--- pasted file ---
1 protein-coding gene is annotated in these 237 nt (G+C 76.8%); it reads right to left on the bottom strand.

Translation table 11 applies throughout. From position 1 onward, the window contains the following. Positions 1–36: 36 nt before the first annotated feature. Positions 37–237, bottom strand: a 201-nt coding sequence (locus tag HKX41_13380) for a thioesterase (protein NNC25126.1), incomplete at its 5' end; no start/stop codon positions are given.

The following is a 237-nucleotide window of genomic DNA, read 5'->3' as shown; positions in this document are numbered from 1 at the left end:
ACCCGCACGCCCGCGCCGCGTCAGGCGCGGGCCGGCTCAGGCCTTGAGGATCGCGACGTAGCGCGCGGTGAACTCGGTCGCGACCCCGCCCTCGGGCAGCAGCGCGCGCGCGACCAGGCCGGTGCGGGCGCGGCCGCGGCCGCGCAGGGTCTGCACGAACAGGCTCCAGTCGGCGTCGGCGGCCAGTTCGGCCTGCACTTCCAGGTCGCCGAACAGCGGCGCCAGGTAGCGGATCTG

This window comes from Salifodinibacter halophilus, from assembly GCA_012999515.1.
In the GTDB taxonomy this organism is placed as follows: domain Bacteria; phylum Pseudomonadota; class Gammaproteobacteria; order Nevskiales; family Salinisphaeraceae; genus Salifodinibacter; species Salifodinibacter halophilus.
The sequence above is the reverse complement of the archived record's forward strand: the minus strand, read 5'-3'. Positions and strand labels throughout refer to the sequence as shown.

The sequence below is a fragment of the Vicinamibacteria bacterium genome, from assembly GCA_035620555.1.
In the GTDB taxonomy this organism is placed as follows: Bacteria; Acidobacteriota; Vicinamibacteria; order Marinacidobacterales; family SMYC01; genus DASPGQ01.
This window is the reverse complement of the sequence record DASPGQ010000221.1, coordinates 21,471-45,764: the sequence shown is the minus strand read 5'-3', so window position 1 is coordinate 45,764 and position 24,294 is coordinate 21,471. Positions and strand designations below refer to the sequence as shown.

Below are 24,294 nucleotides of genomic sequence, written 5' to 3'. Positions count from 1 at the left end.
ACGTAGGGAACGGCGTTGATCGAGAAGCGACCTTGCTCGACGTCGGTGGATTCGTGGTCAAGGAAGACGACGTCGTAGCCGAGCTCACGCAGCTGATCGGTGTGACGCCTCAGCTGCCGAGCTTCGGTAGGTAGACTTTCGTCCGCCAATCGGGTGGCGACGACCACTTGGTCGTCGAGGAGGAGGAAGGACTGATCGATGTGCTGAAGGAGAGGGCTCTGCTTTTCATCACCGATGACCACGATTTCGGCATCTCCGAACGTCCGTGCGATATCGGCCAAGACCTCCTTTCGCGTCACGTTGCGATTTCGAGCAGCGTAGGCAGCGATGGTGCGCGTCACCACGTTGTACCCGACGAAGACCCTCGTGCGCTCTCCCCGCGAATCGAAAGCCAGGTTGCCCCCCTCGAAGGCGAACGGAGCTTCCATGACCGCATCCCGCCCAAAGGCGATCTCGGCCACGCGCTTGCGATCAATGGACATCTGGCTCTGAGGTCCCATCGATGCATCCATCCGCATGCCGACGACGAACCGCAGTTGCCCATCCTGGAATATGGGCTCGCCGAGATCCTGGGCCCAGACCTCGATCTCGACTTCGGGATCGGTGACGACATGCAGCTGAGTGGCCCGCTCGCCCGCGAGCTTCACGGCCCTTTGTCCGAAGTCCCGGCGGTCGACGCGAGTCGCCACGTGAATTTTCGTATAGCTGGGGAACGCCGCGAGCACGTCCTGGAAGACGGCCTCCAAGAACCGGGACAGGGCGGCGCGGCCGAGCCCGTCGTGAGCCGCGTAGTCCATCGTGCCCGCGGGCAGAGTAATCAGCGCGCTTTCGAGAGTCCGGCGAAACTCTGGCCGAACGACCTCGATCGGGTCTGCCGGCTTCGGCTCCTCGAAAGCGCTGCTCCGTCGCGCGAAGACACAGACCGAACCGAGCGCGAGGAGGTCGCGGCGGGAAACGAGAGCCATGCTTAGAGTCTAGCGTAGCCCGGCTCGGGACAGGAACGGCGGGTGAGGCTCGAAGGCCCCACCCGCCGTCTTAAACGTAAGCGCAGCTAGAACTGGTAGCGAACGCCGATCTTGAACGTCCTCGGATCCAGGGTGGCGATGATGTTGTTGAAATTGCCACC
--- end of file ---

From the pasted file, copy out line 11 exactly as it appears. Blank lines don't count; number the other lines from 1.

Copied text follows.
Below are 24,294 nucleotides of genomic sequence, written 5' to 3'. Positions count from 1 at the left end.